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Google Mobile First index rolling out slowly/ being tested for some sites

     
9:03 pm on Oct 27, 2017 (gmt 0)

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< split off from the Oct Google Updates and SERPs Changes thread>

System: The following 4 messages were cut out of thread at: https://www.webmasterworld.com/google/4870905.htm [webmasterworld.com] by robert_charlton - 3:14 pm on Oct 27, 2017 (PDT -8)


I haven't seen any reference in this discussion to yesterday's announcement that the Mobile First index is being tested and has rolled out for some sites...

Google’s mobile-first index has rolled out for some sites & will be implemented very slowly
Barry Schwartz on October 26, 2017
[searchengineland.com...]

Gary Illyes from Google would not give us any timelines, but the rollout of the mobile-first index is going well, and a blog post about the process should be out soon.

The mobile-first index has started to slowly roll out, at least for a “few sites,” Google Webmaster Trends Analyst Gary Illyes told an audience last night at the SMX East conference in New York City.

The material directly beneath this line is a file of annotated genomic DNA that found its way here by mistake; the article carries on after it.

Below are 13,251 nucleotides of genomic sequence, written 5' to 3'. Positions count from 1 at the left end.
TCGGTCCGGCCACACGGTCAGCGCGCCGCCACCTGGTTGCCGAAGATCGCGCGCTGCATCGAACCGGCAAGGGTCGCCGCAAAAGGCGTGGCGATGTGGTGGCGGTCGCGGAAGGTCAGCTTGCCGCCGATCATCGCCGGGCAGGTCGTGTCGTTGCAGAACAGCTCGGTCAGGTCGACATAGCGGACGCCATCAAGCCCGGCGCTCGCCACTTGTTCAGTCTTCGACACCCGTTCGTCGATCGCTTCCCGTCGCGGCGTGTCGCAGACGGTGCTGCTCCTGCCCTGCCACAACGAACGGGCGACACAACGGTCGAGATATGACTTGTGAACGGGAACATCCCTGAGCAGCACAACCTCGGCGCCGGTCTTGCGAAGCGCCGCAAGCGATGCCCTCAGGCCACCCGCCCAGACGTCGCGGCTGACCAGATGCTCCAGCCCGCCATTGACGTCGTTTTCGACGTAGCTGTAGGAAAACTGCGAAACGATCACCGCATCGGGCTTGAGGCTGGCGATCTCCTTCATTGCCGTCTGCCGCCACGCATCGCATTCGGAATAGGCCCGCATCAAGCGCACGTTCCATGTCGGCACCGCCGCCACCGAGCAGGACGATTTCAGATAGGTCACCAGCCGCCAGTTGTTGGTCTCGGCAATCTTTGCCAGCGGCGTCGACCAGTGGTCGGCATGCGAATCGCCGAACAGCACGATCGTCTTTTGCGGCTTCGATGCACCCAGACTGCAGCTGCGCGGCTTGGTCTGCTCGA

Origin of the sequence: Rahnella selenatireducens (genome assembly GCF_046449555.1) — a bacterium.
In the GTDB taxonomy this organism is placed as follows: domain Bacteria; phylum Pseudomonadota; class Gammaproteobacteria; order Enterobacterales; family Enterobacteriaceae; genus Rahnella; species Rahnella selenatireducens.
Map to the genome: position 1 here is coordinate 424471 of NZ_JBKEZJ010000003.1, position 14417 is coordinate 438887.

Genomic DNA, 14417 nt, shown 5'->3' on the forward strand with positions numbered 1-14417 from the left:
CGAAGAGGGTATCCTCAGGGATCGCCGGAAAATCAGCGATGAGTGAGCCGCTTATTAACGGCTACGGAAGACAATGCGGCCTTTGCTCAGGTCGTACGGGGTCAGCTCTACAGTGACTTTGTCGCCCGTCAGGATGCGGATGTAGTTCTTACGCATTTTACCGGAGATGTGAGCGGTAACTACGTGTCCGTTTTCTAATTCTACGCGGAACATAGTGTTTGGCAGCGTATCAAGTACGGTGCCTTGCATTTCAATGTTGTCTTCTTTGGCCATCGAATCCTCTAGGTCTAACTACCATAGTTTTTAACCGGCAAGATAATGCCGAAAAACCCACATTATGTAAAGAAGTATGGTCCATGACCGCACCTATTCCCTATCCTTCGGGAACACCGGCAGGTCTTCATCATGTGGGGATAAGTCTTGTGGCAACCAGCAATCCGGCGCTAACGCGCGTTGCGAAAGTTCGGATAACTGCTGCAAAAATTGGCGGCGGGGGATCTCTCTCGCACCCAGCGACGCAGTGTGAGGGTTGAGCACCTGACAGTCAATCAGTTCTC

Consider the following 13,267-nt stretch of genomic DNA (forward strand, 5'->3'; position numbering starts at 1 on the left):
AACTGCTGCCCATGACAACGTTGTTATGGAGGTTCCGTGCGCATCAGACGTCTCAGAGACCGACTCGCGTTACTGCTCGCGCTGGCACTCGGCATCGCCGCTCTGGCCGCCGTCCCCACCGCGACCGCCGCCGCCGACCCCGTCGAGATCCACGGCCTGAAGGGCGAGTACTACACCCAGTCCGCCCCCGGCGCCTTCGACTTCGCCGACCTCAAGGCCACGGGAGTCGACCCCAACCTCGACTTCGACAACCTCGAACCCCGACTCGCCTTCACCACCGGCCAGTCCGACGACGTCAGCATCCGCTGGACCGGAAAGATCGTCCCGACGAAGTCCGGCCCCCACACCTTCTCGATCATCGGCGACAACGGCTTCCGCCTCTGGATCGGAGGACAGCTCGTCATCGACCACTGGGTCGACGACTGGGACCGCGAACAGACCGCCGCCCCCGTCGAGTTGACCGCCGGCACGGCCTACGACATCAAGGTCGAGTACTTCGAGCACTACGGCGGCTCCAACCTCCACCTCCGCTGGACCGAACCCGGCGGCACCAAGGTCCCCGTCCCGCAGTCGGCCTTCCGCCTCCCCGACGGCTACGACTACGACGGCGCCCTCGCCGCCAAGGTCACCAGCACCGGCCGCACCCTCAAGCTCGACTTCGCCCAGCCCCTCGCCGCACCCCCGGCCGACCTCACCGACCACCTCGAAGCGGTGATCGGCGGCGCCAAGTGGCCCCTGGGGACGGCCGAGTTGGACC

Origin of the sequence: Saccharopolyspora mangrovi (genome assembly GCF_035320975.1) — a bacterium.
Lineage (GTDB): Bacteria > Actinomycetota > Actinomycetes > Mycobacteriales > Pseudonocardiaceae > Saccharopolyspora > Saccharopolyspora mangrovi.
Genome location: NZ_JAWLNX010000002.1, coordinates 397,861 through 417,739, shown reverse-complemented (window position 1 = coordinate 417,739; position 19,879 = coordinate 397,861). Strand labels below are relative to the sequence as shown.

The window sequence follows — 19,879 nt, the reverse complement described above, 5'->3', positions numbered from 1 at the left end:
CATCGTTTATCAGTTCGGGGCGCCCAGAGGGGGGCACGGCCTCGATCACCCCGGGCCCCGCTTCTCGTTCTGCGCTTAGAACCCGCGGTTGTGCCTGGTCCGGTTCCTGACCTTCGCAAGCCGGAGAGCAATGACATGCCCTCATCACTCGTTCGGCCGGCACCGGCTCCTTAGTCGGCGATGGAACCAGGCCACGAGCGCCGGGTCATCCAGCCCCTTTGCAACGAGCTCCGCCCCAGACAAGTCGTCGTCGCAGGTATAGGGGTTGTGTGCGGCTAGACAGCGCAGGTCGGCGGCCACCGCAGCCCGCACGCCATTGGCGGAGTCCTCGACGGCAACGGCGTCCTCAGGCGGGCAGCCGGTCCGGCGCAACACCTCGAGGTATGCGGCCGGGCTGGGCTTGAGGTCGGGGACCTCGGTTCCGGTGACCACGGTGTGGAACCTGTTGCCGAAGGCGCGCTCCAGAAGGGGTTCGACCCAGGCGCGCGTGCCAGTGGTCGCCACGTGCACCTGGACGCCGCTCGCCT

It is unclear how many sites have already switched over to the mobile-first indexing process, but, when I asked Illyes to clarify what he meant by “a few sites,” he said a few relative to the Google index. So that could be quite a large number of websites....

This is going to be a very slow process, but is it possible that what some are reporting here might be related tremors?

[edited by: Robert_Charlton at 11:30 pm (utc) on Oct 27, 2017]

9:43 pm on Oct 27, 2017 (gmt 0)

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It definitely could be, Robert. After reading your post I looked at the different segments. Overall everything is down, but mobile and tablet (very few data points) are more consistently and noticeably down than desktop traffic. This is very interesting because our website has objectively the best mobile experience in our industry (automotive services).

Comparison image: [i.imgur.com...]
9:53 pm on Oct 27, 2017 (gmt 0)

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Yes I agree too still mobile related flux.
10:27 pm on Oct 27, 2017 (gmt 0)

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Wow - mobile traffic is exploding across all sites I'm watching. Looks like the mobile-first index is continuing to roll out, or possibly being tested in some areas.
11:43 pm on Oct 27, 2017 (gmt 0)

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Wow - mobile traffic is exploding across all sites I'm watching. Looks like the mobile-first index is continuing to roll out, or possibly being tested in some areas.

I am seeing the same. Too early to tell if the explosion in traffic will impact sales but even for the brand awareness aspect I'm happy.
1:09 am on Oct 28, 2017 (gmt 0)